Retail

Target’s Rebooted Approach To Health As A Customer Acquisition Tool

Target and CVS made the headlines in a big way last year with the announcement that Target was officially getting out of the pharmacy operations business and selling all of its in-store locations to the specialists at CVS.

The $1.9 billion deal saw all of Target’s more than 1,660 pharmacies in 47 states rebranding as CVS and its 80 clinics rebranded as Minute Clinic. The deal also calls for the addition of 20 new CVS pharmacies to Target locations.

When the deal was announced, Target’s CEO Brian Cornell noted that the move allowed the retailer to a portion its attentions more strategically.

“At Target, we’ve talked a lot about the evolving preferences of our guests and this partnership demonstrates that we’re committed to putting them at the forefront of everything we do. By partnering with CVS Health, we will offer our guests industry leading health care services, and at the same time, sharpen our focus on elevating the way we deliver wellness products and experiences to our guests.”

Target may be getting out of pharmacy services directly, but health and wellness remain very much on the  agenda. The focus, however, was shifted and more retail-oriented, stocking differentiated goods in categories like beauty, baby care, personal care, food and cleaning products, with a focus on safety, environmental soundness and importance to an overall healthy lifestyle.

The stated goal of this is to help consumers lead better, healthier lives — which we are sure is sincere, but no less sincere than the implied goal of leveraging better merchandise toward getting customers in the door, on the website and spending away to make the world a better place.

Now, it’s a little under a year after the CVS split was announced (ten months to be exact) and the more specific contours of Target’s reinvented approach to health and wellness are coming into focus this week with two announcements. As has been Target’s pattern throughout the year, the dual releases in the same area of the business line are complementary but different — with one focused on a public, flashy front end addition and the other indicative of a dogged back end technical effort.

So what hit this week?

What Would Gwyneth Do?

Target has made the aforementioned modifications to its offerings across various — and it has also upped its commitment to its “Made to Matter” sectioning of sustainable merchandise. Inclusion on that list is predicated on adhering to a set of strict requirements that ensure the goods are healthy for both the environment and the end user.

Joining Target’s enhanced collection of health centric products will be dance-cardio instructor Tracy Anderson’s line of protein shake mixes and protein bars. While Anderson’s name might not be ringing any immediate bells for readers, her most famous acolyte’s certainly will: Gwyneth Paltrow.

Paltrow has spilled several gallons of digital ink on her lifestyle site GOOP extolling the virtues of Anderson’s products and her miraculous training methods.

The move is not without some risk, given that Paltrow does enjoy a unique status as America’s favorite celebrity to hate. And Anderson herself has been the subject of criticism among other trainers, who claim her methods may be unsound and questionably healthy.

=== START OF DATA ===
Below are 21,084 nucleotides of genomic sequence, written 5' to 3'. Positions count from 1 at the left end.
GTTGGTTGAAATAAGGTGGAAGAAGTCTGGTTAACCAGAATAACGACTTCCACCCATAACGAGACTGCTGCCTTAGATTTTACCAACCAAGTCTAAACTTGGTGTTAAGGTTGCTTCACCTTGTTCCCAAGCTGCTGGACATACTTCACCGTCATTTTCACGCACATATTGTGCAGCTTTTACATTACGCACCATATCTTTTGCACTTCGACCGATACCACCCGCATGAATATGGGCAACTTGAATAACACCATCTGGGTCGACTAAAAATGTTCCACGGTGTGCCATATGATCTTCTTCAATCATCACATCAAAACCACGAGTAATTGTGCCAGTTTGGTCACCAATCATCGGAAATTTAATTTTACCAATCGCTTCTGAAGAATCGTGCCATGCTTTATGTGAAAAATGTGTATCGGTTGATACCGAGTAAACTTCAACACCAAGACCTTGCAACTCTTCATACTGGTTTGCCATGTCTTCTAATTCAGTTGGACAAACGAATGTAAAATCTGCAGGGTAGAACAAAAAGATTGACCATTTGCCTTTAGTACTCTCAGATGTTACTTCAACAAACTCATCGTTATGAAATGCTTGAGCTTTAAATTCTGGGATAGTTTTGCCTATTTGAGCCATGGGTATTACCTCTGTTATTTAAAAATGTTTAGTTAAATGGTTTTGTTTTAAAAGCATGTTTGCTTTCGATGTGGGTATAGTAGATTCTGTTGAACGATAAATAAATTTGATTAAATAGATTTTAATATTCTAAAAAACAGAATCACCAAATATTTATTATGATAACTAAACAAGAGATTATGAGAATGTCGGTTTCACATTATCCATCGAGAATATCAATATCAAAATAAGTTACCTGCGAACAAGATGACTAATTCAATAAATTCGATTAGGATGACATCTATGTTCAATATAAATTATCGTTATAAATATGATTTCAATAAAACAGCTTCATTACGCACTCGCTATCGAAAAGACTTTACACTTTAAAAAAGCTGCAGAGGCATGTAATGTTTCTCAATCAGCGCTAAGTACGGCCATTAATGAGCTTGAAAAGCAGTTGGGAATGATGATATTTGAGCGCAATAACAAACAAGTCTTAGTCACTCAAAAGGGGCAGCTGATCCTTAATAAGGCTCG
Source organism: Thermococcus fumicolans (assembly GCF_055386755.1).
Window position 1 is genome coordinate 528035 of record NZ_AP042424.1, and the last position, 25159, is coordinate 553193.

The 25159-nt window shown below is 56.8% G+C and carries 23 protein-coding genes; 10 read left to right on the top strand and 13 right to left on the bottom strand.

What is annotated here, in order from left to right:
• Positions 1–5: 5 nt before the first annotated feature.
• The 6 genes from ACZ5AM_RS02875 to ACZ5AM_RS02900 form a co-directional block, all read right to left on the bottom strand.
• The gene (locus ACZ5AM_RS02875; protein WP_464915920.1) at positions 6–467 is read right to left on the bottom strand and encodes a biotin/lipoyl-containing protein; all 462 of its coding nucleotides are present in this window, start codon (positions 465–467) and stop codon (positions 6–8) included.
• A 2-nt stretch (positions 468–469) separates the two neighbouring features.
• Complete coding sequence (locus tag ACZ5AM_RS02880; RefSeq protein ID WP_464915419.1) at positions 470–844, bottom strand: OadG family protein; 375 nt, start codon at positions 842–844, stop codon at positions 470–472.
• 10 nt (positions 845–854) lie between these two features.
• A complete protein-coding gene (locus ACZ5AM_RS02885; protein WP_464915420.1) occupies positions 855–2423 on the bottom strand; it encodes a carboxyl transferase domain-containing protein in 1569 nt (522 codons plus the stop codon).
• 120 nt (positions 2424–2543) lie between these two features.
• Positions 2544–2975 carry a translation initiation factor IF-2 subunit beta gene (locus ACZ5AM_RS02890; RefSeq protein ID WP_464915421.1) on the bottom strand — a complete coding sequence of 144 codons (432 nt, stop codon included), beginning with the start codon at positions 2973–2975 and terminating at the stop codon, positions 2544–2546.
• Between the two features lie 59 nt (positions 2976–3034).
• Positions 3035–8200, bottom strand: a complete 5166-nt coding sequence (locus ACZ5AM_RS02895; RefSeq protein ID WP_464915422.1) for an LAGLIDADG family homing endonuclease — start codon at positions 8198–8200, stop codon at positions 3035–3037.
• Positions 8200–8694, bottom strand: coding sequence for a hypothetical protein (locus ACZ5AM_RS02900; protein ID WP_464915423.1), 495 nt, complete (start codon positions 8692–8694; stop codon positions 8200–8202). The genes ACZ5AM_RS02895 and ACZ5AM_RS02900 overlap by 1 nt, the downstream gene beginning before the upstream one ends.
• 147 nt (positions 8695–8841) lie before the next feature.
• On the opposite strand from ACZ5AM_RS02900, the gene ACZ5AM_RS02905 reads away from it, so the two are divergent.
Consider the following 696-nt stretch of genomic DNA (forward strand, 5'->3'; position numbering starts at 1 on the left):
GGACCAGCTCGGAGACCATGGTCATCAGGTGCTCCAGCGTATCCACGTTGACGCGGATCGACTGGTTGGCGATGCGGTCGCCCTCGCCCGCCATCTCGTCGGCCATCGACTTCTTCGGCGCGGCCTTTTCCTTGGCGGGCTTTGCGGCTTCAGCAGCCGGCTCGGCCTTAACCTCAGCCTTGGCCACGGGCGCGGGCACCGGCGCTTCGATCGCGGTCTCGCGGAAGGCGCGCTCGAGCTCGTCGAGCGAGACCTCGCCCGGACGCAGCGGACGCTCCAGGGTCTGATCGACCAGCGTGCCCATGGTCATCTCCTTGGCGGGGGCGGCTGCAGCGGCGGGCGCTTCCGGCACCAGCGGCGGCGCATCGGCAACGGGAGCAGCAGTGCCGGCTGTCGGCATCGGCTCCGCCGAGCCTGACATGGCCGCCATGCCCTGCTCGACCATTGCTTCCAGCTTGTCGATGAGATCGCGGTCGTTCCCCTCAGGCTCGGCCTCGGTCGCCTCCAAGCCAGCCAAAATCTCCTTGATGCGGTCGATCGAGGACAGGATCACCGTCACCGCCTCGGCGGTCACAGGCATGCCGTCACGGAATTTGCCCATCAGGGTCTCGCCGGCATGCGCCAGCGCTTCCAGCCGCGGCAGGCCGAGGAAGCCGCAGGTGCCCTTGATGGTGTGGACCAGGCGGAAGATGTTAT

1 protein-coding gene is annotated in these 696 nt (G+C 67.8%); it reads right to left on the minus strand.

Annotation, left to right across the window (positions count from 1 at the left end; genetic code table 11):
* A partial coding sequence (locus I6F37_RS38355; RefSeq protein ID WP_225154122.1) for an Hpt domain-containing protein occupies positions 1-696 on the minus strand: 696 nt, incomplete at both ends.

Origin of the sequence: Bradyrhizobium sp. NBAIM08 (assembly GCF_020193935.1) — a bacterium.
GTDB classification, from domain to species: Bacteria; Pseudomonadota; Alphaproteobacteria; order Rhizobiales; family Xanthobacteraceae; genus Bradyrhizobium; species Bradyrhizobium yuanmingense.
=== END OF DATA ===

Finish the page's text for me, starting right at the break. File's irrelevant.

But Anderson’s products, which are known to retail for rather high prices, are also an opportunity to tap into the high-end fitness trend and reach a growing cohort of consumers with the offer of a better than expected bargain. Target’s move with SoulCycle earlier this year could be viewed as a move in the same vein.

As for Anderson herself, she is unsurprisingly enthused to get a crack at a larger group of potential customers.

“I am thrilled to finally have bar and shake meal replacements on the big box retail shelf. “We all lead busy lives and we need support to be all that we can be. While I completely believe in living a life full of whole foods, I also believe that we need healthier, easily accessible and controlled options to lose and maintain weight.”

And speaking of the support for healthier lives, Target apparently is supporting that too — and not only with high-profile things that can be seen on the shelves.

Interesting Back End Action 

While consumers are stocking up on the products they need to properly dance-cardio (cardio-dance?), they may notice that their store’s pharmacy department (as opposed to the in-store pharmacies operated within some Targets by CVS) has gotten a pretty sharp tech upgrade that makes it possible for consumers to wire their smart devices directly to wireless enabled health equipment in-store.

The connected care program first went into testing mode in 2015 and is on track to roll out in 550 pharmacy departments starting in May. The stations will feature a roughly six-foot wide area with equipment like blood pressure monitors and various pain management tools, all of which are capable of securely communicating data and health updates back to a consumer’s smartphone.

“We’re constantly looking for opportunities to evolve our assortment and shopping experience to meet the changing needs of our guests,” a Target spokeswoman noted in an email. “We know our guests are increasingly interested in these types of [connected care] products, and will evaluate future growth plans based on their feedback and sales results.”

Target may have gotten out of pharmacy, but it is still quite obviously interested in health — though in a different and evolving way than it has in the past.

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